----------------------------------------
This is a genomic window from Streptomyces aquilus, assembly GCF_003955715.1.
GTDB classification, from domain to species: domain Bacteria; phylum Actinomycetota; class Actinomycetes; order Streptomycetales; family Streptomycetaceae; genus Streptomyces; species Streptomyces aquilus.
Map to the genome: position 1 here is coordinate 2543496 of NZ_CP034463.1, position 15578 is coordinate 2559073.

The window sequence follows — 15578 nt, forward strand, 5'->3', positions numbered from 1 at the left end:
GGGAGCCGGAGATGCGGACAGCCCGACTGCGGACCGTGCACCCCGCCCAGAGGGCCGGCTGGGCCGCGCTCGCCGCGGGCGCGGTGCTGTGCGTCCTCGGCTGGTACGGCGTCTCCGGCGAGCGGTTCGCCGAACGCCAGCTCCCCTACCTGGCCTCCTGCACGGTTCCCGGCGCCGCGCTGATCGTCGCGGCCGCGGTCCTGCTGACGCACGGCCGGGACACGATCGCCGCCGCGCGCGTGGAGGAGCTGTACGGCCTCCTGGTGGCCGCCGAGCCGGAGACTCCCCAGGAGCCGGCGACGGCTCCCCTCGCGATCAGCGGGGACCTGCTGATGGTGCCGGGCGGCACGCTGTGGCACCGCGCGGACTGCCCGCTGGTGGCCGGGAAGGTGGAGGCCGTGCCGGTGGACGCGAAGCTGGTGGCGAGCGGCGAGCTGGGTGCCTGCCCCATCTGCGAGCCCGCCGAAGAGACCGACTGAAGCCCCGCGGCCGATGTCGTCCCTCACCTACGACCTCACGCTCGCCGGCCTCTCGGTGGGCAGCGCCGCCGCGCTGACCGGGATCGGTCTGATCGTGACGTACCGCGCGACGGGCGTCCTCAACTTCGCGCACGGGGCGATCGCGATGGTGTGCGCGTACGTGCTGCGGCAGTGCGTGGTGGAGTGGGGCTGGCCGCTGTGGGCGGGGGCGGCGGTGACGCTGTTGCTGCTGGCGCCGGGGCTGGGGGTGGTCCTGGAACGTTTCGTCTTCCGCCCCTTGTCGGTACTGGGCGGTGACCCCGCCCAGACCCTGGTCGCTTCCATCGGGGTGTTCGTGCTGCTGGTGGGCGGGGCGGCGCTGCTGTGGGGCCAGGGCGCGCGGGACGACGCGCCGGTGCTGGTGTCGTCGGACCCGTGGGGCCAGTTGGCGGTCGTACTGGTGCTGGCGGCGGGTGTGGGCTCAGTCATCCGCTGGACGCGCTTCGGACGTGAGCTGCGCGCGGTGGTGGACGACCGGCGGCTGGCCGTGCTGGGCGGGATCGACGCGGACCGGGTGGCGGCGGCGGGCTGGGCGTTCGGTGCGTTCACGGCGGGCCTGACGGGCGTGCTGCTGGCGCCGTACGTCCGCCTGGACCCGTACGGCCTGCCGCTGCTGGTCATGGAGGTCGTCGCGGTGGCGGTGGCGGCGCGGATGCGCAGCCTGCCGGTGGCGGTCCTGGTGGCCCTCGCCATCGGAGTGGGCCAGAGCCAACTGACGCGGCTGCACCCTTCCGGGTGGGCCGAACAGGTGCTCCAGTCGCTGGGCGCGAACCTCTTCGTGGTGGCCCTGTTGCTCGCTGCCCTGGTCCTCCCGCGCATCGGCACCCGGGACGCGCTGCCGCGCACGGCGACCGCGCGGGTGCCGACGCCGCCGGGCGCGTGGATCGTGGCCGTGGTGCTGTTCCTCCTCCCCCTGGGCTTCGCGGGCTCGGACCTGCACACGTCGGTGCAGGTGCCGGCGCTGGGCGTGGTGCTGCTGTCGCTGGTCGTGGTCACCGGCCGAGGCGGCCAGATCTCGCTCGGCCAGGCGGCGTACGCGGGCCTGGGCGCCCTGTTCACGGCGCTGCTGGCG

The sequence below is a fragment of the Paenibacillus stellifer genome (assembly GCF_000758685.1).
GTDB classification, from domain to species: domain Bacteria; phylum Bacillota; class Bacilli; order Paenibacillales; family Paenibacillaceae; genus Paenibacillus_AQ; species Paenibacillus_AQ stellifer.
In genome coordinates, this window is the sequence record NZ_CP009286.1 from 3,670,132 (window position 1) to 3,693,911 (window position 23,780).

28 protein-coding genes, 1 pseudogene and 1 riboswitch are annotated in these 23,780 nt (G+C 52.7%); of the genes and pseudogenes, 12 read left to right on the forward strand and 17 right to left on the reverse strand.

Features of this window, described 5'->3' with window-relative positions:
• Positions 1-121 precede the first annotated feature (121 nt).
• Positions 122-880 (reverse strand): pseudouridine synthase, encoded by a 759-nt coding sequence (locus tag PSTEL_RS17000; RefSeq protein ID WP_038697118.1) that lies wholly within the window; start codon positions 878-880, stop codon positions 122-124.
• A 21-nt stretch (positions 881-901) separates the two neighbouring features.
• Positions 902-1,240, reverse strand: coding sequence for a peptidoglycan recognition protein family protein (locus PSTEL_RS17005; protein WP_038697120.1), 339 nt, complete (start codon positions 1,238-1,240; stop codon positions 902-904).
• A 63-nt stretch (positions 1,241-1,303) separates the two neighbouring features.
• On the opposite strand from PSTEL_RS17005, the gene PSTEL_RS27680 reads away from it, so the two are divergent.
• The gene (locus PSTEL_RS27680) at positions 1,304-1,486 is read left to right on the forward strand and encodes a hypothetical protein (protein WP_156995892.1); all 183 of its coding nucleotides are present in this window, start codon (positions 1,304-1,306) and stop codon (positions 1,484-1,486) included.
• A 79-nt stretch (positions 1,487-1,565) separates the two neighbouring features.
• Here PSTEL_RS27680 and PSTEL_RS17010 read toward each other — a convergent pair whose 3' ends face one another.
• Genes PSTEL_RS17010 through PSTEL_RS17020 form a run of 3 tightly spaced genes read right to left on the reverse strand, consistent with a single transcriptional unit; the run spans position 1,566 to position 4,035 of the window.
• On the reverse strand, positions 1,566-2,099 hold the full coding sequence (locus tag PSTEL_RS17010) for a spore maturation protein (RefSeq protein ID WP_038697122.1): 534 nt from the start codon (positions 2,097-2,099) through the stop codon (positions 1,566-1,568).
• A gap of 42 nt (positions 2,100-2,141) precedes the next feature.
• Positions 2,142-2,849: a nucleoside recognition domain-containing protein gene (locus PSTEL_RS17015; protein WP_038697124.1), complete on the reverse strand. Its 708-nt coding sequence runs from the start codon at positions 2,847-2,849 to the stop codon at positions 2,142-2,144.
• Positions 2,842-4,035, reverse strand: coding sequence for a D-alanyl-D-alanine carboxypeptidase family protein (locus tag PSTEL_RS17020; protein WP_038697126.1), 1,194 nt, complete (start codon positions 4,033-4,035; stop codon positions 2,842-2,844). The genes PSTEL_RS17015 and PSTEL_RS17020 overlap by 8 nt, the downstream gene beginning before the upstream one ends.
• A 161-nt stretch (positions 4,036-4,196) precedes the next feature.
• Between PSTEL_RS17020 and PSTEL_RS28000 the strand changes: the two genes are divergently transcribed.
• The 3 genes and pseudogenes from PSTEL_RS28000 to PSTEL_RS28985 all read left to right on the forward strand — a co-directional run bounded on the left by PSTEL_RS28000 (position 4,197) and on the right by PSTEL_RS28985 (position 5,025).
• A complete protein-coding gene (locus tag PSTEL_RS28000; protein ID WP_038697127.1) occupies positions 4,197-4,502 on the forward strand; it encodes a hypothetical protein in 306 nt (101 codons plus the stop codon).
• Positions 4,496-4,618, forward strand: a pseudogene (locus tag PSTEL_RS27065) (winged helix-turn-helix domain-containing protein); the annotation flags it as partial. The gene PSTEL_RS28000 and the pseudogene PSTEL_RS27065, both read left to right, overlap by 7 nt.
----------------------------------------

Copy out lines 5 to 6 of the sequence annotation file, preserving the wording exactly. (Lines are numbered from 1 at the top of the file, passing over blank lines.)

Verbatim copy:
GGGAGCCGGAGATGCGGACAGCCCGACTGCGGACCGTGCACCCCGCCCAGAGGGCCGGCTGGGCCGCGCTCGCCGCGGGCGCGGTGCTGTGCGTCCTCGGCTGGTACGGCGTCTCCGGCGAGCGGTTCGCCGAACGCCAGCTCCCCTACCTGGCCTCCTGCACGGTTCCCGGCGCCGCGCTGATCGTCGCGGCCGCGGTCCTGCTGACGCACGGCCGGGACACGATCGCCGCCGCGCGCGTGGAGGAGCTGTACGGCCTCCTGGTGGCCGCCGAGCCGGAGACTCCCCAGGAGCCGGCGACGGCTCCCCTCGCGATCAGCGGGGACCTGCTGATGGTGCCGGGCGGCACGCTGTGGCACCGCGCGGACTGCCCGCTGGTGGCCGGGAAGGTGGAGGCCGTGCCGGTGGACGCGAAGCTGGTGGCGAGCGGCGAGCTGGGTGCCTGCCCCATCTGCGAGCCCGCCGAAGAGACCGACTGAAGCCCCGCGGCCGATGTCGTCCCTCACCTACGACCTCACGCTCGCCGGCCTCTCGGTGGGCAGCGCCGCCGCGCTGACCGGGATCGGTCTGATCGTGACGTACCGCGCGACGGGCGTCCTCAACTTCGCGCACGGGGCGATCGCGATGGTGTGCGCGTACGTGCTGCGGCAGTGCGTGGTGGAGTGGGGCTGGCCGCTGTGGGCGGGGGCGGCGGTGACGCTGTTGCTGCTGGCGCCGGGGCTGGGGGTGGTCCTGGAACGTTTCGTCTTCCGCCCCTTGTCGGTACTGGGCGGTGACCCCGCCCAGACCCTGGTCGCTTCCATCGGGGTGTTCGTGCTGCTGGTGGGCGGGGCGGCGCTGCTGTGGGGCCAGGGCGCGCGGGACGACGCGCCGGTGCTGGTGTCGTCGGACCCGTGGGGCCAGTTGGCGGTCGTACTGGTGCTGGCGGCGGGTGTGGGCTCAGTCATCCGCTGGACGCGCTTCGGACGTGAGCTGCGCGCGGTGGTGGACGACCGGCGGCTGGCCGTGCTGGGCGGGATCGACGCGGACCGGGTGGCGGCGGCGGGCTGGGCGTTCGGTGCGTTCACGGCGGGCCTGACGGGCGTGCTGCTGGCGCCGTACGTCCGCCTGGACCCGTACGGCCTGCCGCTGCTGGTCATGGAGGTCGTCGCGGTGGCGGTGGCGGCGCGGATGCGCAGCCTGCCGGTGGCGGTCCTGGTGGCCCTCGCCATCGGAGTGGGCCAGAGCCAACTGACGCGGCTGCACCCTTCCGGGTGGGCCGAACAGGTGCTCCAGTCGCTGGGCGCGAACCTCTTCGTGGTGGCCCTGTTGCTCGCTGCCCTGGTCCTCCCGCGCATCGGCACCCGGGACGCGCTGCCGCGCACGGCGACCGCGCGGGTGCCGACGCCGCCGGGCGCGTGGATCGTGGCCGTGGTGCTGTTCCTCCTCCCCCTGGGCTTCGCGGGCTCGGACCTGCACACGTCGGTGCAGGTGCCGGCGCTGGGCGTGGTGCTGCTGTCGCTGGTCGTGGTCACCGGCCGAGGCGGCCAGATCTCGCTCGGCCAGGCGGCGTACGCGGGCCTGGGCGCCCTGTTCACGGCGCTGCTGGCG

The sequence below is a fragment of the Paenibacillus stellifer genome (assembly GCF_000758685.1).